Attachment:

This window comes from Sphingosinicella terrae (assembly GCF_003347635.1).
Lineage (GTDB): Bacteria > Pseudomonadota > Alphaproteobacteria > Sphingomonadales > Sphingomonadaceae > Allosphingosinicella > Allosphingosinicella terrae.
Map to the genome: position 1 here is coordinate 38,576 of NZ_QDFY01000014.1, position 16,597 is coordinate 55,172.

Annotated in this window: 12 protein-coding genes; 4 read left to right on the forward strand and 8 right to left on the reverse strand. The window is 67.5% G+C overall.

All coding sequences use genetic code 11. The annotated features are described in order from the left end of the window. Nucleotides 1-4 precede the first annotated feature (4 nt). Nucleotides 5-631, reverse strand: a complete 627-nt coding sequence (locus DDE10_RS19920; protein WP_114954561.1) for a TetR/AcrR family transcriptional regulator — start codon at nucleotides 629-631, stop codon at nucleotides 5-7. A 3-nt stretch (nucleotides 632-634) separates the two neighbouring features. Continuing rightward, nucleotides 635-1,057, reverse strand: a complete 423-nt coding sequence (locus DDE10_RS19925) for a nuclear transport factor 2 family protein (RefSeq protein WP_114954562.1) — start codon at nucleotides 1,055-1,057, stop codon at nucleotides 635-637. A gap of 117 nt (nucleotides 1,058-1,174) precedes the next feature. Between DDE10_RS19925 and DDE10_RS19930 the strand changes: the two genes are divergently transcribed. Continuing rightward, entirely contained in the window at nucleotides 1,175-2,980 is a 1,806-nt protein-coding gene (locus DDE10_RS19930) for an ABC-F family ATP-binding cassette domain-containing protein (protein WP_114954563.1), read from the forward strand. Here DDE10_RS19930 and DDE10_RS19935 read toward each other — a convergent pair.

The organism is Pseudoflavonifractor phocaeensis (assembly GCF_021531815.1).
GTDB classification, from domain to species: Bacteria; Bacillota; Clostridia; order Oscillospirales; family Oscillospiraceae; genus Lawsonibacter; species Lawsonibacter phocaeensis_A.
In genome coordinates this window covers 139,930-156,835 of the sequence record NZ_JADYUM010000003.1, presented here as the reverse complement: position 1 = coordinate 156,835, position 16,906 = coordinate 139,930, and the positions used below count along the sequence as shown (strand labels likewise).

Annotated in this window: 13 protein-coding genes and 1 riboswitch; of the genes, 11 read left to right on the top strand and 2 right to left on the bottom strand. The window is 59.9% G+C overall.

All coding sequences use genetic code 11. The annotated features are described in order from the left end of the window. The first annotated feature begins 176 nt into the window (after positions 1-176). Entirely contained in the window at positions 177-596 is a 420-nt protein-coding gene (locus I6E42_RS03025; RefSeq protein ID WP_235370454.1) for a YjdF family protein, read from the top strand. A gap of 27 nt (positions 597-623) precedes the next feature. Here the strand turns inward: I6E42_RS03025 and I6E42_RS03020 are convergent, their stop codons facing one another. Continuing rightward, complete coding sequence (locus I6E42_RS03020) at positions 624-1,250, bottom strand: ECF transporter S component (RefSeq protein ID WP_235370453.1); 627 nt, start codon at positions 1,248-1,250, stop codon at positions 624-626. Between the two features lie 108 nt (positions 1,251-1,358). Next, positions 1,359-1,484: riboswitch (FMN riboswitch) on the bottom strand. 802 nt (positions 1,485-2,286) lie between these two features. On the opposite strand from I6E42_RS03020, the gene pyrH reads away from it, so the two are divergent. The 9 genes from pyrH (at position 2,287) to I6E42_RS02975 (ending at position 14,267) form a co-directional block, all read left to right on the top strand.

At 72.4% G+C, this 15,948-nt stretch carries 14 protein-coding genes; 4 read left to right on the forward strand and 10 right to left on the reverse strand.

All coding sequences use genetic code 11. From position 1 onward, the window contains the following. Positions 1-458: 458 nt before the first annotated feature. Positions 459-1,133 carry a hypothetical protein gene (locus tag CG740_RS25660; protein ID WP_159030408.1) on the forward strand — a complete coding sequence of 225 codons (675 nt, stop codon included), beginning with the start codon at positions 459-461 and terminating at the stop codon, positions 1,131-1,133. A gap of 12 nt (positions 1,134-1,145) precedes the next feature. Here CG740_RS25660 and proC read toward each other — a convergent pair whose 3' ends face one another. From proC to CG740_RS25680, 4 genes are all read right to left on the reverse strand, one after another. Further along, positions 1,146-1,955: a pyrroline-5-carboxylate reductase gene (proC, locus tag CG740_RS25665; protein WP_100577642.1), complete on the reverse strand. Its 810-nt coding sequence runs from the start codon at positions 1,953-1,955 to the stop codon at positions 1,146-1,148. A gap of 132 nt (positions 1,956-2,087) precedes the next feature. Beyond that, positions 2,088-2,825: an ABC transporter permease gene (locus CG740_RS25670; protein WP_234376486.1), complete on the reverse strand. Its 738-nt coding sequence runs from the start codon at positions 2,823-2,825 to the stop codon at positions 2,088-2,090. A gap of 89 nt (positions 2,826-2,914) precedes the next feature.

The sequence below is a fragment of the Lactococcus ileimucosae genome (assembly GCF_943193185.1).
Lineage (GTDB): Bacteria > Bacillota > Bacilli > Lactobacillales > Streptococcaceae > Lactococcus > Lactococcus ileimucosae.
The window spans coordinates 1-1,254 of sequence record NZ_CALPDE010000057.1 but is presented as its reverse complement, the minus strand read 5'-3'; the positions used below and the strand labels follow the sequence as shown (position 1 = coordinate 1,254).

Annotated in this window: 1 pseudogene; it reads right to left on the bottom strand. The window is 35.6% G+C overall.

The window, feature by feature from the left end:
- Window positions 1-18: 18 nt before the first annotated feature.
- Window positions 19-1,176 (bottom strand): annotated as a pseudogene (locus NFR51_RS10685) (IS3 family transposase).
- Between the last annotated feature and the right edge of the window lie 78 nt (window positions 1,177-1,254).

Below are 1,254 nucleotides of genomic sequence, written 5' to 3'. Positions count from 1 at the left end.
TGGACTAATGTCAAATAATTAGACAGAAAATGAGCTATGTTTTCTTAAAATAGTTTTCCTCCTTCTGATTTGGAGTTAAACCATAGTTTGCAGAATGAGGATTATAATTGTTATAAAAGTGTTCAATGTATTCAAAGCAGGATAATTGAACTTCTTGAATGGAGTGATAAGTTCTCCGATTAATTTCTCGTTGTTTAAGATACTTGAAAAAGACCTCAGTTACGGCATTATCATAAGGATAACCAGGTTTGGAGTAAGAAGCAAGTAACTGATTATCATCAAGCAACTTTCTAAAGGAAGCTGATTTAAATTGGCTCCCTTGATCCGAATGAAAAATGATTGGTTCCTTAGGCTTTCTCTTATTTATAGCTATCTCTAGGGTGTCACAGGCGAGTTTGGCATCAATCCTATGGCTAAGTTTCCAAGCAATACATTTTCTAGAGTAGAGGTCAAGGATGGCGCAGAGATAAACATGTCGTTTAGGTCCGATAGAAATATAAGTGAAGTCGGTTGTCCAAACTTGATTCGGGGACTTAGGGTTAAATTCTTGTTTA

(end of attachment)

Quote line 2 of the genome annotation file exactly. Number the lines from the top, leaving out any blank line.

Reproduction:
Lineage (GTDB): Bacteria > Pseudomonadota > Alphaproteobacteria > Sphingomonadales > Sphingomonadaceae > Allosphingosinicella > Allosphingosinicella terrae.